Grief Time Is Slow, Then Fast, and Maybe Irrelevant

Our sister died 2 years and 4 months ago. Sometimes this time that has passed seems incredibly slow with little progress. We still find ourselves grieving while on a run - our mind wanders to Colleen, we suddenly just really need to talk to her, the grief feels raw, and we are AGAIN crying while exercising. We’ve been known to cry on treadmills, we just didn’t think that crying while working out would still go on and on. We thought that phase was a thing of the past, but it still happens on occassion.

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Yet, it can also feel that a lifetime has passed since Colleen was sick. It is sometimes hard to remember the time before that in detail, perhaps because so much stress and sadness intervened. Guest blogger Kate wrote about how the second year is really hard when you let your guard down and reality sets in. Unfortunately, she is very correct.

Recently, we went on a family vacation and it was wonderful to be together, but we couldn’t escape thinking about how Colleen was supposed to be there. Our family dynamics are a bit different now. She would have had strong opinions about the planned activities, lots to say about the families in matching T-shirts and babies dressed as princesses. We wonder if she would have ridden on the roller coasters even though she used to hate them, just to be brave for the children in the family. She would have kept us laughing and positive in the heat and crowds, and known exactly what to do about the family photos. We will never get used to her absence, but we didn’t expect to go on vacation and feel her loss so palpably.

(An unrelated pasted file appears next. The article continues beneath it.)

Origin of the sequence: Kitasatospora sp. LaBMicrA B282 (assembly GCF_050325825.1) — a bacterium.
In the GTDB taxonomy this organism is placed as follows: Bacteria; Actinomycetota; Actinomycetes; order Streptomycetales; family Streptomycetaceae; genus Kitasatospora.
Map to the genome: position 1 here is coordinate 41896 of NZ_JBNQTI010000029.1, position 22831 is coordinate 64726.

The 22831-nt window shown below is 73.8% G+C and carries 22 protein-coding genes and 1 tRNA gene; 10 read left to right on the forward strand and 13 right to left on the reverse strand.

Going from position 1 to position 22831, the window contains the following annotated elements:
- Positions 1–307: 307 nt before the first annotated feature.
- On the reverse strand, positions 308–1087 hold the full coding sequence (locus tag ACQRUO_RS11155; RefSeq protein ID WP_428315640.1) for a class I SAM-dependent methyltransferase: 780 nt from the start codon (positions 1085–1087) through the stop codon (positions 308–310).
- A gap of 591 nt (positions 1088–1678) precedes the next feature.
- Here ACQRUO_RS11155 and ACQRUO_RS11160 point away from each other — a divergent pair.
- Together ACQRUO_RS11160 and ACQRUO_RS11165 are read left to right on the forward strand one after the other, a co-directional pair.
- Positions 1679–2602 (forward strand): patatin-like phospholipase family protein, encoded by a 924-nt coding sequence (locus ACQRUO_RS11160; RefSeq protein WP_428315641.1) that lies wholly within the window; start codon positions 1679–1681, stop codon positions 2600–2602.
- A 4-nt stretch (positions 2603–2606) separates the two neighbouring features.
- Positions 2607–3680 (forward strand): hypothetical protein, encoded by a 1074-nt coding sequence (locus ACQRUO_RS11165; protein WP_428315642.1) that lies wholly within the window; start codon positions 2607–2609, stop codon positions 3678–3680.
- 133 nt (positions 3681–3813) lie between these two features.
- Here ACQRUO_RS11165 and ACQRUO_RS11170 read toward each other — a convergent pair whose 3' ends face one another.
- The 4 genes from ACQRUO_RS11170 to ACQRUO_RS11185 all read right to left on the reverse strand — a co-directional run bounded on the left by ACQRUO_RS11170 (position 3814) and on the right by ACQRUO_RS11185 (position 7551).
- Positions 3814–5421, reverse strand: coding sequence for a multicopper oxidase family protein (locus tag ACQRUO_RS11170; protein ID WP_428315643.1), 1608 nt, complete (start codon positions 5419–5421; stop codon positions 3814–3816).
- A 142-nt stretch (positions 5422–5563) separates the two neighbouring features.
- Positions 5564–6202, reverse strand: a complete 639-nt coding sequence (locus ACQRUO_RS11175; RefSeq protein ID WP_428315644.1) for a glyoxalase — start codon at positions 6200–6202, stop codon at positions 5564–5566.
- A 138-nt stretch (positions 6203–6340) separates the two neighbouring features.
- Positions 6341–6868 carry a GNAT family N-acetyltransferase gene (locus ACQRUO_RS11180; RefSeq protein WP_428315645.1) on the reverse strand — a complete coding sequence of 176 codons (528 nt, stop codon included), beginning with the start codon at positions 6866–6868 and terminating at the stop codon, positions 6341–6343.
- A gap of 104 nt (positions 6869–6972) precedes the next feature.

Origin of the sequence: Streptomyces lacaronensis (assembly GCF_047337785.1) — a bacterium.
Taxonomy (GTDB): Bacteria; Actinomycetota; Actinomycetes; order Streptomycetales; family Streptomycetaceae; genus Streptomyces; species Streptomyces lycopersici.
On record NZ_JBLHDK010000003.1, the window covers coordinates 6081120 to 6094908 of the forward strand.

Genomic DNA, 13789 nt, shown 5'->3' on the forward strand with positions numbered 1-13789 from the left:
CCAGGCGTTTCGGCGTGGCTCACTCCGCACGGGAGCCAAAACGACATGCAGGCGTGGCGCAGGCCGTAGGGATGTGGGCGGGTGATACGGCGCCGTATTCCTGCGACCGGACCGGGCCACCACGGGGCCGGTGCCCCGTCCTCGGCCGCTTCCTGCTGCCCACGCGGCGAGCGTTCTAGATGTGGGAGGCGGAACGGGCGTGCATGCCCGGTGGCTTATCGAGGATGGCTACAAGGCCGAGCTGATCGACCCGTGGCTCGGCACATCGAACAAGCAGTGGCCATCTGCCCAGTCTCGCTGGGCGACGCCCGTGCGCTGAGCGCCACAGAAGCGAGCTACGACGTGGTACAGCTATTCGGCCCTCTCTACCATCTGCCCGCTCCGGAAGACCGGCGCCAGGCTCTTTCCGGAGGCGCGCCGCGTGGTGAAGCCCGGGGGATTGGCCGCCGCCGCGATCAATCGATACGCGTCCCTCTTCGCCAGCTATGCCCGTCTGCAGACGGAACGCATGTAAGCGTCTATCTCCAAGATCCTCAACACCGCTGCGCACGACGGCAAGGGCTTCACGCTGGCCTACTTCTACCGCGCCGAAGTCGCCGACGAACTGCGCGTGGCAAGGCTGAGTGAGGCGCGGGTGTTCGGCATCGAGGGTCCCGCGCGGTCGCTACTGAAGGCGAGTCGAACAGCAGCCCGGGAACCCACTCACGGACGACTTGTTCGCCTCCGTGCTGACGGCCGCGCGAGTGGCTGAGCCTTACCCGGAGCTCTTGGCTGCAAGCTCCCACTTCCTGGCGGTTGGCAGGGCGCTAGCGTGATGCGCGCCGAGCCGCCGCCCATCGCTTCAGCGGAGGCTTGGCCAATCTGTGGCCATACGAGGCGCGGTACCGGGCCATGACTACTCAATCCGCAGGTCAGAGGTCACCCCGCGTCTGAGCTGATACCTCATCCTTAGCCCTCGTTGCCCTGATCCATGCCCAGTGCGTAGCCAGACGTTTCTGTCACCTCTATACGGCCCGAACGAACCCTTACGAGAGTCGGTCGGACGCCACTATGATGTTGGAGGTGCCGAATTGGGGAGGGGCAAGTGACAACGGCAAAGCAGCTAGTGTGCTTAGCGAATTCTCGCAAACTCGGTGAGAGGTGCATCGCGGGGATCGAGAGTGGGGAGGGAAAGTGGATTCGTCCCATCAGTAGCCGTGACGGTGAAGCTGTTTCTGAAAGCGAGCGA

There are days and moments that continue to be a struggle, especially when we want Colleen involved in all of the events of our lives. Birthdays are particularly tricky, maybe because they mark the passage of time. Whether it’s her birthday, our birthdays, her daughter’s birthday, our childrens’ birthdays, we just wish Colleen was here for them and other events. It feels strange that our lives continue, we get older, and we watch our children growing up when Colleen can't do any of that. Time marches on without her.

Perhaps time is irrelevant when talking about grief. Time is moving both slow and fast. Colleen’s death doesn’t feel that long ago, but it feels like decades since we have been able to be with her. Grief sneaks up on us, stops us in our tracks, and takes us right back in time. We didn't predict that we'd still feel this raw at this point. Somehow we keep going, even if we just need to cry while running and hyperventilate for a little while, then move on. Colleen was the strong one, and it’s hard to keep up the strength when she isn’t here. But we are becoming tougher, some days.